Perivascular spaces linked to worse cognitionMar. 21, 2019, 10:22 AM
by Holly Fletcher
Enlarged perivascular spaces, which are commonly seen on brain MRIs in older adults, have important associations with worse cognitive performance, particularly information processing speed and executive function, according to a new study that challenges historical consideration that perivascular spaces are a harmless imaging marker.
Enlarged perivascular spaces are fluid-filled spaces around the cerebral small vessels seen on brain MRIs. In comparison to common markers of small vessel disease, results show a more frequent association between enlarged perivascular spaces and cognition than expected.
And, while some small vessel disease markers overlap in connection to cognition, these enlarged spaces appear to reflect unique pathways of injury that were distinct from the other markers.
The study, which looked at older adults who have not yet developed dementia, offers evidence that small vessel disease is not a singular construct. Rather, it is likely a diverse construct in which multiple neuroimaging markers of small vessel disease reflect distinct pathways of injury as well as early or late features of severity, said Angela Jefferson, PhD, professor of Neurology, director of the Vanderbilt Memory and Alzheimer’s Center at Vanderbilt University Medical Center, and senior author of the study published March 19 in Neurology.
“Enlarged perivascular spaces contributed to adverse cognitive health through a unique pathway of injury that was distinct from the other markers. That result was unexpected and emphasizes that enlarged perivascular spaces deserve further study. Our work shows they are not benign,” said Jefferson.
Cerebrovascular changes, including small vessel disease, are common in aging and contribute to unhealthy memory loss and dementia. In particular, cerebrovascular disease contributes to more than 80 percent of all autopsy-confirmed cases of dementia and is the most common pathology to co-occur with Alzheimer’s disease, which is the most frequent form of dementia among older adults.
For example, among aging adults, the detection of one or two microinfarcts at autopsy likely indicates over 1,000 total microinfarcts exist throughout the brain.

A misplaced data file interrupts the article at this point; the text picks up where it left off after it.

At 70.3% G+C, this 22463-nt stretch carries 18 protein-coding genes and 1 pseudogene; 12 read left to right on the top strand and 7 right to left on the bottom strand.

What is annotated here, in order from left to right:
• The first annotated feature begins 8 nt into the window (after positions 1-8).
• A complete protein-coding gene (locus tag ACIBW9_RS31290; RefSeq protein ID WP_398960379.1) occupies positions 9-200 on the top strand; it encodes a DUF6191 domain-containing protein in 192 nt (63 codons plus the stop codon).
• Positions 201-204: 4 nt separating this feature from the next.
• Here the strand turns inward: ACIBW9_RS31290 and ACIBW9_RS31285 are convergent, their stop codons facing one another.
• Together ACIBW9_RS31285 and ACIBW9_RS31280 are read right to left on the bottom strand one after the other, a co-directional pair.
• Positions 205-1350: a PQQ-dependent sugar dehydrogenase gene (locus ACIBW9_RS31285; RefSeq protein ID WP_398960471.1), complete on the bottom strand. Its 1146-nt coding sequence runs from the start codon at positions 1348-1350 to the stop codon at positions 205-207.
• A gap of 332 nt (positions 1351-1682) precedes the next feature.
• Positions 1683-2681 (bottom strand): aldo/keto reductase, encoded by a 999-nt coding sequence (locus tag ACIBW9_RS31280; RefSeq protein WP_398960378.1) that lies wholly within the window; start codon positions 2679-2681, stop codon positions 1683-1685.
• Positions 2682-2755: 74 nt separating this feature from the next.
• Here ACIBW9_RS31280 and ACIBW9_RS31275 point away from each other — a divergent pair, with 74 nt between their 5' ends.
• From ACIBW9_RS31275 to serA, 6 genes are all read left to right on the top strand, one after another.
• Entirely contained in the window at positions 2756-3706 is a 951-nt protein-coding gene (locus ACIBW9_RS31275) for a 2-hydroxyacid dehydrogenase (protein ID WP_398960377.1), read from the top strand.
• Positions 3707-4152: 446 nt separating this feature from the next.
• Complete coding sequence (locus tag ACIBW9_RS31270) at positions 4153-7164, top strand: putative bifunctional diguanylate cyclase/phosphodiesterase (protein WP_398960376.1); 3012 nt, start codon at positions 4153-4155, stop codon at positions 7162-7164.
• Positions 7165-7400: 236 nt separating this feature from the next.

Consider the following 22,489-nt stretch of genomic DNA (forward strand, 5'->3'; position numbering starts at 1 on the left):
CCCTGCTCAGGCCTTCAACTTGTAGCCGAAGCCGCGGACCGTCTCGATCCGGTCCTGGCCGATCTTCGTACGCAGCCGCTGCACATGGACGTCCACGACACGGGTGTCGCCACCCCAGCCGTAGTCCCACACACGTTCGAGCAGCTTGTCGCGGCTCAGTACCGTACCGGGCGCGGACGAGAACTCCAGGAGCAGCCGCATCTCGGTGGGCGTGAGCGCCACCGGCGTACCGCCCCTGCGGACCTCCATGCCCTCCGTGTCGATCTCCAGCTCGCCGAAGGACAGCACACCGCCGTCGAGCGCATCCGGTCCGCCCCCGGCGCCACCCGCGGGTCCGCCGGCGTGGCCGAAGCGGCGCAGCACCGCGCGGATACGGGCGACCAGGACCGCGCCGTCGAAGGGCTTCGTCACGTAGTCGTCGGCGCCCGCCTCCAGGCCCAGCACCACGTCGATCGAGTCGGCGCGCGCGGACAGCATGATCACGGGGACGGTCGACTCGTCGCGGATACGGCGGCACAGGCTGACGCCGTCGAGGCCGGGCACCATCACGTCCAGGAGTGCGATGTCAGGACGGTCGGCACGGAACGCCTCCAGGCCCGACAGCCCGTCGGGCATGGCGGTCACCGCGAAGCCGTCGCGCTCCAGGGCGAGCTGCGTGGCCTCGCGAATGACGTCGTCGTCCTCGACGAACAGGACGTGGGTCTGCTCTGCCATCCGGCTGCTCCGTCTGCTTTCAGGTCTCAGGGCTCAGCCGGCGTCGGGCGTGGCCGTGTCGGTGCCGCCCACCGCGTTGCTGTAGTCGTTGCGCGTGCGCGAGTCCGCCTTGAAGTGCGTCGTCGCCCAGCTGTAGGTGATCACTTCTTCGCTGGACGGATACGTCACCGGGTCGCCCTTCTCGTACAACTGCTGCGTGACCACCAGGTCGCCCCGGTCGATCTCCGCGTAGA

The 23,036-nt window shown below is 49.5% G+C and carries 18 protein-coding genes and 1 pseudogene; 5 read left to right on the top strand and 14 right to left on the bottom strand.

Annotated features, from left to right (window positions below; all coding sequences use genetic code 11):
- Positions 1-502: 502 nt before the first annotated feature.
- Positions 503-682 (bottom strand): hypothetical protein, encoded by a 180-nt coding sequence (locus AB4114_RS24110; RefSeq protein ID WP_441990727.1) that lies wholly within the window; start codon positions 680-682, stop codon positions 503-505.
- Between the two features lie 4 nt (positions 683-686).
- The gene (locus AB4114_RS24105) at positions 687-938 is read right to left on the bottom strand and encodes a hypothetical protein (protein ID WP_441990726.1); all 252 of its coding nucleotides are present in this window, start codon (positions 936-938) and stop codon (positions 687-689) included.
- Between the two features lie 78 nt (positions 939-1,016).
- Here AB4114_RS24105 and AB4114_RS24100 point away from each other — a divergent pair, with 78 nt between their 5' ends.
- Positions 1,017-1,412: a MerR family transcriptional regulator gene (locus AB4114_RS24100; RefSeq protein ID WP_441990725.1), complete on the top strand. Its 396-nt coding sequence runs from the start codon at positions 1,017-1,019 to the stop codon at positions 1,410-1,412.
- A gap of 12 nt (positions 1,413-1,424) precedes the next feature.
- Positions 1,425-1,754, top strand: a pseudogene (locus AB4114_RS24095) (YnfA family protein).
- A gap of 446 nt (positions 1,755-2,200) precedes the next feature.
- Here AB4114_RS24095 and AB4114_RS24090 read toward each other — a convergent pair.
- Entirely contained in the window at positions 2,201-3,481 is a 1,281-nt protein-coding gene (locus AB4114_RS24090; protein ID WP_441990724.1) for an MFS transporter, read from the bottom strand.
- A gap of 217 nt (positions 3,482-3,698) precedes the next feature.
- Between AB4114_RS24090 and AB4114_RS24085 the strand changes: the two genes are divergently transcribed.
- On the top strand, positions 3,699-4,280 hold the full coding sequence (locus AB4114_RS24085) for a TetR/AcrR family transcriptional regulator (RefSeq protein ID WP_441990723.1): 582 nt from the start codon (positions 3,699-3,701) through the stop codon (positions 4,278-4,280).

The study was designed to better understand how several markers of small vessel disease connect to cognition and what these changes mean for older adults when detected on brain scans.
The authors looked at whether each of the imaging markers related to different cognitive activities, such as language, memory, visuospatial skills, information processing speed and executive functioning, and if the markers reflected a common or unique pathway of injury.
The researchers focused on well-studied markers of small vessel disease, including white matter hyperintensities, infarcts, and microbleeds, as well as enlarged perivascular spaces, which have received less attention in scientific literature.
The most frequent associations in the study linked white matter hyperintensities and cognition, including language, information processing speed, executive functioning and visuospatial skills.
Unexpectedly, for the researchers, the next most frequent links were between enlarged perivascular spaces and information processing speed and executive functioning.
“These results are important for any clinician or scientist who works in aging. Many of these small vessel disease markers are due to common vascular risk factors for cardiovascular disease, such as high blood pressure or diabetes. We know these conditions can be prevented and treated, which means small vessel disease and its impact on abnormal cognitive changes can be prevented,” said Jefferson.
The study was funded by the Alzheimer’s Association, the National Institute on Aging, the National Institute of Neurological Disorders and Stroke, Vanderbilt Clinical Translational Science Award, and the Vanderbilt Memory and Alzheimer’s Center.